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BYD Can Pursue Foxconn Conspiracy Claims, Judge Says

Aug. 25 (Bloomberg) -- BYD Co., the Chinese car and battery maker, won court approval to pursue claims that Foxconn International Holdings Ltd. gathered false evidence and conspired to injure its business.

“I think this plea should be allowed to develop and be decided by the trial judge who would be able to hear all the evidence,” Hong Kong Judge Louis Chan said yesterday. Foxconn, the world’s largest contract maker of mobile phones, had argued that BYD’s claims were scandalous and frivolous.

BYD made the allegations after two Foxconn units sued three years ago claiming BYD recruited former employees and stole the companies’ trade secrets including operation manuals. In its countersuit, BYD accused its rival of unlawful interference with its business and conspiracy to injure. Shenzhen, China-based Foxconn planted documents and coerced a former employee to confess he had stolen secrets, according to BYD’s claims.

BYD claimed a security manager of one of Foxconn’s units illegally intimidated a former employee to make a false statement by accompanying her on a 20-hour train ride with four public security officers, according to yesterday’s 24-page ruling.

Foxconn will “follow through with the proceedings as we move along with the legal process,” Vincent Tong, a spokesman for the maker of phone components, said in a phone interview. He declined to comment on yesterday’s ruling.

Court Proceedings Continue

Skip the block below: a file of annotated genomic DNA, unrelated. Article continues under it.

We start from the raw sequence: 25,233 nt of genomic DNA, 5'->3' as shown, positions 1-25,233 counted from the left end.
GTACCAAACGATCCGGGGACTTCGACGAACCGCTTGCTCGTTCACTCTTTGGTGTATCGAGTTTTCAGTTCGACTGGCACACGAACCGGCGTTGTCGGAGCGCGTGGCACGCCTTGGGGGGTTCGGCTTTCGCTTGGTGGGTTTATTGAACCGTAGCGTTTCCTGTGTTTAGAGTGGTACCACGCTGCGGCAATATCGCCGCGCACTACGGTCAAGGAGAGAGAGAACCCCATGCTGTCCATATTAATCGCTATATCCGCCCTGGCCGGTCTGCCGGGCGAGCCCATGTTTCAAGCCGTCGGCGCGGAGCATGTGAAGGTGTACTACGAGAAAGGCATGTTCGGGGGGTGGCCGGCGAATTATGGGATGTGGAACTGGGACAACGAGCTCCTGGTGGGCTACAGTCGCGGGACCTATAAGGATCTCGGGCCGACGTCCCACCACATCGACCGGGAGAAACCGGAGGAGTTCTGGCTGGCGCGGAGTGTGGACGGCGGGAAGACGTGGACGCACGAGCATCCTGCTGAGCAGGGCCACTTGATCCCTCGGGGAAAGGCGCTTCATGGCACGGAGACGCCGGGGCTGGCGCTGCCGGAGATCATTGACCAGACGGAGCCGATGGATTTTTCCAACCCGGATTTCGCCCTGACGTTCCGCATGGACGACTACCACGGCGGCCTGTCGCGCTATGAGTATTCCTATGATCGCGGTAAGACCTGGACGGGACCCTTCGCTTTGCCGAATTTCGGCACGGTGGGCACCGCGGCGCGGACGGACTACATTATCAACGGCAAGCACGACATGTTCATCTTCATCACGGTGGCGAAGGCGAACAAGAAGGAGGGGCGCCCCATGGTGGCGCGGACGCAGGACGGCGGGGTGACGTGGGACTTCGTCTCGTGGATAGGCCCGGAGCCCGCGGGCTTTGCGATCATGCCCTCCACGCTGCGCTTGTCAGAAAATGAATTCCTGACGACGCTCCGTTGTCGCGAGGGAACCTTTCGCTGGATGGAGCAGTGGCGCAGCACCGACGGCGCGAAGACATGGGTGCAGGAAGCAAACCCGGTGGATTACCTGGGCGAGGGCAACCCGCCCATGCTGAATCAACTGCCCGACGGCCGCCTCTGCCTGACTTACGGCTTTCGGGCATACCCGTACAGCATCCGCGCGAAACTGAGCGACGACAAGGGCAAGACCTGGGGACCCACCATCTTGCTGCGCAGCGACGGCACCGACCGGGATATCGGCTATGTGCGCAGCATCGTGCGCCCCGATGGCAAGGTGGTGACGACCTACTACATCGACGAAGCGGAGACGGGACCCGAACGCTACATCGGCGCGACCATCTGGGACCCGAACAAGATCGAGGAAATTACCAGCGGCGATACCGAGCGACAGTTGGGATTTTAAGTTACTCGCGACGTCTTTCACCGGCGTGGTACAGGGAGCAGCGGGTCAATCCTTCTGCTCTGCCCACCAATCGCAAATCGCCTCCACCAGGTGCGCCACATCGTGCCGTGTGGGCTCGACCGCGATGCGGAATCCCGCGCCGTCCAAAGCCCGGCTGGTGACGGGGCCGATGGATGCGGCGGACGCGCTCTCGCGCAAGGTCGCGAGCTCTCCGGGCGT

BYD will assert its claims and defend against the Foxconn units’ allegations as the court proceedings continue, according to Sandra Mak, a spokeswoman for BYD.

“However we hope that the matter can be concluded so that we can dedicate our entire effort to our business,” she said in a statement.

Hong Kong-listed Foxconn faces competition from BYD for orders of handset components from customers including Nokia Oyj. The company said BYD, China’s largest maker of rechargeable batteries, doubled its revenue from its handset business in 2005, 2006 and 2007 after obtaining Foxconn data.

Warren Buffett’s Omaha, Nebraska-based Berkshire Hathaway Inc. owns a 10 percent stake in BYD, which is also being investigated by China’s land ministry for illegally building factories on farmland.

Foxconn shares fell 1.6 percent to HK$5.63 at 11:07 a.m. in Hong Kong trading. BYD shares fell 1.3 percent to HK$44.05.

Three former Foxconn employees, including a former chief operating officer of one of the contract manufacturer’s units, had been previously convicted of infringing Foxconn’s business secrets in a separate proceeding in Shenzhen.

The case is HCA2114/2007, BYD Co. et al and Shenzhen Futaihong Precision Industry Co. et al in the Hong Kong Court of First Instance.

To contact the reporter on this story: Liza Lin in Hong Kong at llin15@bloomberg.net

To contact the editor responsible for this story: Douglas Wong at dwong19@bloomberg.net

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